We now have cruised up the Amazon River for a full day and night, and today, Friday, Feb. 22nd, we stopped at our first port down the river, Santarem. Santarem is located at the meeting of the Amazon River and the “Rio Tapajos” (Tapajos River). The Tapajos River (named after the Indian tribe first found in this area) is a large fresh water river over 496 miles long. Here’s is where we can see , for the first time, the meeting of a large fresh clear water river with the muddy Amazon. They do not mix for a long time and what you see is a line with clear water on one side and muddy water on the other side and this goes on for a long time. We will encounter several of these clear water/muddy water lines as we go toward Manaus, including at Manaus. Here is a photo of this phenomenal.
I’ll try to get some more photos of this clear/muddy water line in some other places. The muddy water is always the Amazon River. You might be interested to know that the Maasdam, as most cruise ships, has it’s own fresh water chemical plant, making fresh water out of salt water. While we are sailing up the Amazon, however, the plant has to be shut down because of the mud and filth that might get thru the filters or plug them up. That means that the whole ship is on a “water usage alert” as we only have what is in the storage tanks. Laundries have been shut down and you are only allowed to change your towels, etc. every three days. This has gone on since Feb. 20th and will end when we leave the Amazon, Mar. 1st.
Now let’s look at Santarem, our first upriver port. It has been a small but important port because of it’s location at the junction of these two great rivers. It’s economy is based on agriculture, cattle, and mining. Recently soy has become an important product of the area as soy plantations are springing up around Santarem. Susy didn’t join me today, so I just walked from our pier into the port (about a mile or two) and back. Most of what you will see is boats, but since this is our first inland port I thought you would be interested in the type of boats used on the Amazon. OK, let’s go, first port signs:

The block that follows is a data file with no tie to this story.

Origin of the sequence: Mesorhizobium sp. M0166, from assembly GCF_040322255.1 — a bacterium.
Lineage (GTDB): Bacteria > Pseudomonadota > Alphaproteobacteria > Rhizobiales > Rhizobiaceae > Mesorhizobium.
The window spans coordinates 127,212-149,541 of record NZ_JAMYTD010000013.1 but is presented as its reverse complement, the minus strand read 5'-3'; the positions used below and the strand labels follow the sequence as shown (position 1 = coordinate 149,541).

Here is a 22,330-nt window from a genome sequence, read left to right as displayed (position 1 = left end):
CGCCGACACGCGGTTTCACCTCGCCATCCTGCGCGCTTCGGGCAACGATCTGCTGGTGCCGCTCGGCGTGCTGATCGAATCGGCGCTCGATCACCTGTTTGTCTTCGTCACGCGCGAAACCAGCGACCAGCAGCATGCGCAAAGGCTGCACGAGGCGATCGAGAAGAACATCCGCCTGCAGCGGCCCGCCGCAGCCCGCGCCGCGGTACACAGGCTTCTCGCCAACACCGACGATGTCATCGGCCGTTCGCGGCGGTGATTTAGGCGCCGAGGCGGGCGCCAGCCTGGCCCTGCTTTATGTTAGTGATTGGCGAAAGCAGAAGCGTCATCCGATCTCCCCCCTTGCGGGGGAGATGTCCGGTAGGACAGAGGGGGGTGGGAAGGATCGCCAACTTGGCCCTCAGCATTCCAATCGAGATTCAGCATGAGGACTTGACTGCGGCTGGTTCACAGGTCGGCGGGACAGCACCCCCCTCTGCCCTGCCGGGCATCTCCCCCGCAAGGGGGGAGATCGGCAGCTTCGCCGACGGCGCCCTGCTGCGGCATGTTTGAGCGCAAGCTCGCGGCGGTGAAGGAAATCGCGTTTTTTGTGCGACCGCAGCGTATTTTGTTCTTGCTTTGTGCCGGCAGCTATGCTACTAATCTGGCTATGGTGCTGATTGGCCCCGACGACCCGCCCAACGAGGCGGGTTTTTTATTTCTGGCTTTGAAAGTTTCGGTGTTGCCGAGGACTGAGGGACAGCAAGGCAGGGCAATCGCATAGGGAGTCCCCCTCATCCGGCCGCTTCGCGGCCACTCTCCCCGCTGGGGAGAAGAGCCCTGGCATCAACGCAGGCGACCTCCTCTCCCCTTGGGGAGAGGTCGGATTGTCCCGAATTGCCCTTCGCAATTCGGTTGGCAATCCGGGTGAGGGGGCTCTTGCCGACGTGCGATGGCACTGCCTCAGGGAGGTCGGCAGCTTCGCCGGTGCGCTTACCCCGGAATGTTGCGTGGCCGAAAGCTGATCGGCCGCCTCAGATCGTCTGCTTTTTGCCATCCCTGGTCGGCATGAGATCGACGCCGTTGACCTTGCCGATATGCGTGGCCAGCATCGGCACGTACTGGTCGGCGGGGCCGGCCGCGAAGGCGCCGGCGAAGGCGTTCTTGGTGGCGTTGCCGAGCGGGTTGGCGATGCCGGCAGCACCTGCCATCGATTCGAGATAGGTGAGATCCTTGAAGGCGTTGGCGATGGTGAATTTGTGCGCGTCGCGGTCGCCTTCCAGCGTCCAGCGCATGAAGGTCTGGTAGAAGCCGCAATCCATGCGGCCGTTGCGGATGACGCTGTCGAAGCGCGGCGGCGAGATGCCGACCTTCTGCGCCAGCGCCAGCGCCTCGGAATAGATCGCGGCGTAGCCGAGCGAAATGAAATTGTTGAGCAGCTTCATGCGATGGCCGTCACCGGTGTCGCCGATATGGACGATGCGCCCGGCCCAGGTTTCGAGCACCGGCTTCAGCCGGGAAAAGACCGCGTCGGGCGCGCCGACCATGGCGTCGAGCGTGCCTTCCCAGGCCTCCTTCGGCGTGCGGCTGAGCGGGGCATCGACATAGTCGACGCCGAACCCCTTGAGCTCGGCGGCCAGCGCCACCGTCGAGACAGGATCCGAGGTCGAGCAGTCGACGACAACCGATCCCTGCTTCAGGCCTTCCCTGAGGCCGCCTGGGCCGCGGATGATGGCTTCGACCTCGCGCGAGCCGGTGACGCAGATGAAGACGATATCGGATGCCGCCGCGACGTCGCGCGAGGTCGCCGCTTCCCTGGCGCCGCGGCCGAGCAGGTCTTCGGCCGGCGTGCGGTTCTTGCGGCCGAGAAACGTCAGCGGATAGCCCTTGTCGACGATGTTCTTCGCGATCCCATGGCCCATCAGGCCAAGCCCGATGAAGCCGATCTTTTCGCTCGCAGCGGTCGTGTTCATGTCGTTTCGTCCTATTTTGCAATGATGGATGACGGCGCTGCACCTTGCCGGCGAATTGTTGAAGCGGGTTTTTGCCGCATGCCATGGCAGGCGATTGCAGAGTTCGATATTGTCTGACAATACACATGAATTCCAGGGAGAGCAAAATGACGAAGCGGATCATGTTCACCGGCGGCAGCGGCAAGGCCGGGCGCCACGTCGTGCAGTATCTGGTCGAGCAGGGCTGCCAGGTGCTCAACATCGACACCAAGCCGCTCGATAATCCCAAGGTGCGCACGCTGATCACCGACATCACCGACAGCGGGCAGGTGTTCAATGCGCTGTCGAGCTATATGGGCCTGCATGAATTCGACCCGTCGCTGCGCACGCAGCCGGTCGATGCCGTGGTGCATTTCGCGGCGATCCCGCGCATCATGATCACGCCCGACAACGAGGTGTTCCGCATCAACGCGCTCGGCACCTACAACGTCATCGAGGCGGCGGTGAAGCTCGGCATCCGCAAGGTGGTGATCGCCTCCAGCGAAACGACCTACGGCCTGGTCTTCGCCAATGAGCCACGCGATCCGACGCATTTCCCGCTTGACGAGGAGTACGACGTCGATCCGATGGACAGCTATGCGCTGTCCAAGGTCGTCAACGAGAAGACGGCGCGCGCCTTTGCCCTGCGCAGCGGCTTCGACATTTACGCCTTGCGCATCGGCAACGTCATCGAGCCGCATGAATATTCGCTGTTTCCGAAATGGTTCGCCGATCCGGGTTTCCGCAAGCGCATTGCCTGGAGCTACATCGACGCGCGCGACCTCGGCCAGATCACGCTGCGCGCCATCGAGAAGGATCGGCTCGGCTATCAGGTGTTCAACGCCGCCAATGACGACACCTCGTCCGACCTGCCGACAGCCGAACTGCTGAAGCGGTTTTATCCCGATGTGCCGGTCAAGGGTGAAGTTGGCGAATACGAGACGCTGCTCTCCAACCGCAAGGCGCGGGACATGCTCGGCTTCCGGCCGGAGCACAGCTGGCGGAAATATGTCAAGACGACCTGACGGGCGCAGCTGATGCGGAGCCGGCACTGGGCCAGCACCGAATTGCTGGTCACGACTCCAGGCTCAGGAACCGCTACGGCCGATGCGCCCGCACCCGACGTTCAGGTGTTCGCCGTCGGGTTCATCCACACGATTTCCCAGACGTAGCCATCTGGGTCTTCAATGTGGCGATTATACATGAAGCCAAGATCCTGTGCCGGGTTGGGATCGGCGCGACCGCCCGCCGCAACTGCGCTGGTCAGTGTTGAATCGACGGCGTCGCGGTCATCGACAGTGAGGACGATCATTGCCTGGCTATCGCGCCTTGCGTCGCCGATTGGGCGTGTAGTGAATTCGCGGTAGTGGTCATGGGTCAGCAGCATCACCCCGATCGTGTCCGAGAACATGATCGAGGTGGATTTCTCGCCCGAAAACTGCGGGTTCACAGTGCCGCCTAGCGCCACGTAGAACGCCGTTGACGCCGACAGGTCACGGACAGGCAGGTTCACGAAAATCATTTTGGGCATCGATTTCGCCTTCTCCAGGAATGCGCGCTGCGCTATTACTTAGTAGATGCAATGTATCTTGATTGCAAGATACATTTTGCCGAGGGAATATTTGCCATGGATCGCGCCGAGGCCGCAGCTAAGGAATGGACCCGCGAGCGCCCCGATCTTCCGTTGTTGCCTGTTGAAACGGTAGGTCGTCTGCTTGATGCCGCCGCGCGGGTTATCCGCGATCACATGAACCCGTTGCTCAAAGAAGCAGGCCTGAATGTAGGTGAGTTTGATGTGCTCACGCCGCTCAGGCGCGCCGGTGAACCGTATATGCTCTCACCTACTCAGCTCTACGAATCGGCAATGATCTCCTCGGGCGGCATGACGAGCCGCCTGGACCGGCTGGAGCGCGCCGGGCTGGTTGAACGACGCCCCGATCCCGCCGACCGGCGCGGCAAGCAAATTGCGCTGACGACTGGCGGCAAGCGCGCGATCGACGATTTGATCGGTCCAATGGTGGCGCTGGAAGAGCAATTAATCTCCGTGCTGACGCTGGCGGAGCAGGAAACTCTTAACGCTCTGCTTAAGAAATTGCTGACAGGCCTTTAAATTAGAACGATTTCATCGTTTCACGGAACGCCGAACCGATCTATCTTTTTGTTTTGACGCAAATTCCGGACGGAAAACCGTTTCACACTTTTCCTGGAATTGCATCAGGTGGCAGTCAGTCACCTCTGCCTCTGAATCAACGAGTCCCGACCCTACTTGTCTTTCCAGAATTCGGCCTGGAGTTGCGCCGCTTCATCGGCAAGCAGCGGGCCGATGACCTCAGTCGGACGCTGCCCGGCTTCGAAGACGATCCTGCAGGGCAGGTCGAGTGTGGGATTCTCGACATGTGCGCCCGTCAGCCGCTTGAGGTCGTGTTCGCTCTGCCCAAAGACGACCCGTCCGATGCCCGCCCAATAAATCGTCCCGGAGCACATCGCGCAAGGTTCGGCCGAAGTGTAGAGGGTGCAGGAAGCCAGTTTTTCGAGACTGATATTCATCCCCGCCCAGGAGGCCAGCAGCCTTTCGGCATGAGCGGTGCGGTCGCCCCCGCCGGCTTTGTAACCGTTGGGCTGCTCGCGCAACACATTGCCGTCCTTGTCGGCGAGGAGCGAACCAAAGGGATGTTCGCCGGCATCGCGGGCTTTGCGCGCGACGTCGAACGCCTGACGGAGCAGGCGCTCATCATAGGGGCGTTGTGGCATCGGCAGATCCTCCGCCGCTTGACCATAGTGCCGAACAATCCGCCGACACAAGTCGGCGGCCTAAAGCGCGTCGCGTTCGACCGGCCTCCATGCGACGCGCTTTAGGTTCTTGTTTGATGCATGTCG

Here’s a look at the port from the ship. Way off to the left, you can just barely see a church tower which is the Cathedral in the center of town. In the center and to the right you can see the “large” river ferries. You will see why I say “large” as we go along. The ferries hold cars and trucks as well as people and goods.
Shortly after leaving the port I got on a promenade along the shore line that led to the center of town. All along this promenade the various river boats were tied up. Here’s photo after photo of some of the hundreds of boats I passed.
Yes, just about every kind, size, and shape of boat imaginable. As I walked along this promenade it was like a thriving city. With the exception of that last photo the boats were docked one after the other with not a space in between. Along the way there was a pier with an open air restaurant, and a market place. The road beside the promenade was filled with trucks off loading goods to be hauled into the interior of the Amazon. All of the boats that were large enough had hammocks slung across the decks, where the crew and passengers could sleep in there long treks.
Just a quick look at the downtown. The cathedral:
The downtown local open air market:
and again the promenade which was quite colorful near the center of town, with statues such as this huge piranha:
That’s it for Santarem. Tomorrow, Saturday, Feb. 23rd we visit the smallest port of our cruise, a village with 75 inhabitants. More on that to come. Hope you enjoyed todays first look at the boats of the Amazon. Until next time:
Love You All,
Gary (alias Gagu)